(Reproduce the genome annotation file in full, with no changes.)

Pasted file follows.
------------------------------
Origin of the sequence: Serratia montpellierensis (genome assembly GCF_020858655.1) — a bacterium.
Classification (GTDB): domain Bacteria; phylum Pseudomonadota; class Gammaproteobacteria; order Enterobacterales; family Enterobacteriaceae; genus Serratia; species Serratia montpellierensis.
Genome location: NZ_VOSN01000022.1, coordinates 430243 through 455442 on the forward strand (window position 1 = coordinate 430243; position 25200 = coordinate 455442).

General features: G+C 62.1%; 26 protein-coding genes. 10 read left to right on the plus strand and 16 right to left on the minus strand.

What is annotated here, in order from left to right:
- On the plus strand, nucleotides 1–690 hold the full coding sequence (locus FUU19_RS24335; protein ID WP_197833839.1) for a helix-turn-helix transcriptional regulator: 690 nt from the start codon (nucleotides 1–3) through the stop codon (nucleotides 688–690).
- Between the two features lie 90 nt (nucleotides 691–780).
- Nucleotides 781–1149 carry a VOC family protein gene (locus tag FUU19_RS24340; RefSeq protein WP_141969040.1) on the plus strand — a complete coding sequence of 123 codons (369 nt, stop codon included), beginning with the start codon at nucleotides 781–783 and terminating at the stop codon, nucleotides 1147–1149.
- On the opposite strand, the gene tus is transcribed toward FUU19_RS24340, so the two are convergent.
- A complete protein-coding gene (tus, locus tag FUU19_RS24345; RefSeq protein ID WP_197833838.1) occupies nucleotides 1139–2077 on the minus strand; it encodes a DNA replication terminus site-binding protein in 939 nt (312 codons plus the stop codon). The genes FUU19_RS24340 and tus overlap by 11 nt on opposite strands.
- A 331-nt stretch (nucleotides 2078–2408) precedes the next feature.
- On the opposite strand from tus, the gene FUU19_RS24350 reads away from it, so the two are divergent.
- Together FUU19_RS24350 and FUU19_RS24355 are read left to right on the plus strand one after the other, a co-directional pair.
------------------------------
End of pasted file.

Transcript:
Origin of the sequence: Serratia montpellierensis (genome assembly GCF_020858655.1) — a bacterium.
Classification (GTDB): domain Bacteria; phylum Pseudomonadota; class Gammaproteobacteria; order Enterobacterales; family Enterobacteriaceae; genus Serratia; species Serratia montpellierensis.
Genome location: NZ_VOSN01000022.1, coordinates 430243 through 455442 on the forward strand (window position 1 = coordinate 430243; position 25200 = coordinate 455442).

General features: G+C 62.1%; 26 protein-coding genes. 10 read left to right on the plus strand and 16 right to left on the minus strand.

What is annotated here, in order from left to right:
- On the plus strand, nucleotides 1–690 hold the full coding sequence (locus FUU19_RS24335; protein ID WP_197833839.1) for a helix-turn-helix transcriptional regulator: 690 nt from the start codon (nucleotides 1–3) through the stop codon (nucleotides 688–690).
- Between the two features lie 90 nt (nucleotides 691–780).
- Nucleotides 781–1149 carry a VOC family protein gene (locus tag FUU19_RS24340; RefSeq protein WP_141969040.1) on the plus strand — a complete coding sequence of 123 codons (369 nt, stop codon included), beginning with the start codon at nucleotides 781–783 and terminating at the stop codon, nucleotides 1147–1149.
- On the opposite strand, the gene tus is transcribed toward FUU19_RS24340, so the two are convergent.
- A complete protein-coding gene (tus, locus tag FUU19_RS24345; RefSeq protein ID WP_197833838.1) occupies nucleotides 1139–2077 on the minus strand; it encodes a DNA replication terminus site-binding protein in 939 nt (312 codons plus the stop codon). The genes FUU19_RS24340 and tus overlap by 11 nt on opposite strands.
- A 331-nt stretch (nucleotides 2078–2408) precedes the next feature.
- On the opposite strand from tus, the gene FUU19_RS24350 reads away from it, so the two are divergent.
- Together FUU19_RS24350 and FUU19_RS24355 are read left to right on the plus strand one after the other, a co-directional pair.